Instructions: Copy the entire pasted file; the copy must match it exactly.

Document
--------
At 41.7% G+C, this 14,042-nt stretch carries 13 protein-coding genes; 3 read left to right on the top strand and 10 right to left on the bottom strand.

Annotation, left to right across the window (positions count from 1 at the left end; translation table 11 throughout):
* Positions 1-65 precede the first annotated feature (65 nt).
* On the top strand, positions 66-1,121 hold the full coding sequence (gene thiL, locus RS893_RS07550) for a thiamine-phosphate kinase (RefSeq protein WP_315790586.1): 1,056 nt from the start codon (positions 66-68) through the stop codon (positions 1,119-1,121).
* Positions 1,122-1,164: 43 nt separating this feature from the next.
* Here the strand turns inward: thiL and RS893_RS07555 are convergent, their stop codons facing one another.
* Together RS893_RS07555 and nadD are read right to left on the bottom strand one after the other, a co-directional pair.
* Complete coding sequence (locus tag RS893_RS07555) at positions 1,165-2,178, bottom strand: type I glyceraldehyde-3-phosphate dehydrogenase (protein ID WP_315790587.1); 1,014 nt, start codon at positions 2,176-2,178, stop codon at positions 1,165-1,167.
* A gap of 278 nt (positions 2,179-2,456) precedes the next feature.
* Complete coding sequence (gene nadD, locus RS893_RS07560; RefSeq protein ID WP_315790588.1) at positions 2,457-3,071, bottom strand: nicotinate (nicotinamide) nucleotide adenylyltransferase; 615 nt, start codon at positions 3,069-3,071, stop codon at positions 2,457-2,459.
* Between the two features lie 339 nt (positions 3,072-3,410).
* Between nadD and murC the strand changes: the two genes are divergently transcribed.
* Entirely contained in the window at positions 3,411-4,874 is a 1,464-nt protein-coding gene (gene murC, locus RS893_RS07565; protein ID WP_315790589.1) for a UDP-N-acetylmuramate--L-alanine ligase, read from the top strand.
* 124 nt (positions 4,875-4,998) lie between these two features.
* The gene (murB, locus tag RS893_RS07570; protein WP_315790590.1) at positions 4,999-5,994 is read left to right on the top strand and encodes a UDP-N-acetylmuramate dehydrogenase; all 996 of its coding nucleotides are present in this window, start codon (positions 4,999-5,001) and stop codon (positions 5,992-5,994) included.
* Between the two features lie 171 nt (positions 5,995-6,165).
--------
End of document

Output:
At 41.7% G+C, this 14,042-nt stretch carries 13 protein-coding genes; 3 read left to right on the top strand and 10 right to left on the bottom strand.

Annotation, left to right across the window (positions count from 1 at the left end; translation table 11 throughout):
* Positions 1-65 precede the first annotated feature (65 nt).
* On the top strand, positions 66-1,121 hold the full coding sequence (gene thiL, locus RS893_RS07550) for a thiamine-phosphate kinase (RefSeq protein WP_315790586.1): 1,056 nt from the start codon (positions 66-68) through the stop codon (positions 1,119-1,121).
* Positions 1,122-1,164: 43 nt separating this feature from the next.
* Here the strand turns inward: thiL and RS893_RS07555 are convergent, their stop codons facing one another.
* Together RS893_RS07555 and nadD are read right to left on the bottom strand one after the other, a co-directional pair.
* Complete coding sequence (locus tag RS893_RS07555) at positions 1,165-2,178, bottom strand: type I glyceraldehyde-3-phosphate dehydrogenase (protein ID WP_315790587.1); 1,014 nt, start codon at positions 2,176-2,178, stop codon at positions 1,165-1,167.
* A gap of 278 nt (positions 2,179-2,456) precedes the next feature.
* Complete coding sequence (gene nadD, locus RS893_RS07560; RefSeq protein ID WP_315790588.1) at positions 2,457-3,071, bottom strand: nicotinate (nicotinamide) nucleotide adenylyltransferase; 615 nt, start codon at positions 3,069-3,071, stop codon at positions 2,457-2,459.
* Between the two features lie 339 nt (positions 3,072-3,410).
* Between nadD and murC the strand changes: the two genes are divergently transcribed.
* Entirely contained in the window at positions 3,411-4,874 is a 1,464-nt protein-coding gene (gene murC, locus RS893_RS07565; protein ID WP_315790589.1) for a UDP-N-acetylmuramate--L-alanine ligase, read from the top strand.
* 124 nt (positions 4,875-4,998) lie between these two features.
* The gene (murB, locus tag RS893_RS07570; protein WP_315790590.1) at positions 4,999-5,994 is read left to right on the top strand and encodes a UDP-N-acetylmuramate dehydrogenase; all 996 of its coding nucleotides are present in this window, start codon (positions 4,999-5,001) and stop codon (positions 5,992-5,994) included.
* Between the two features lie 171 nt (positions 5,995-6,165).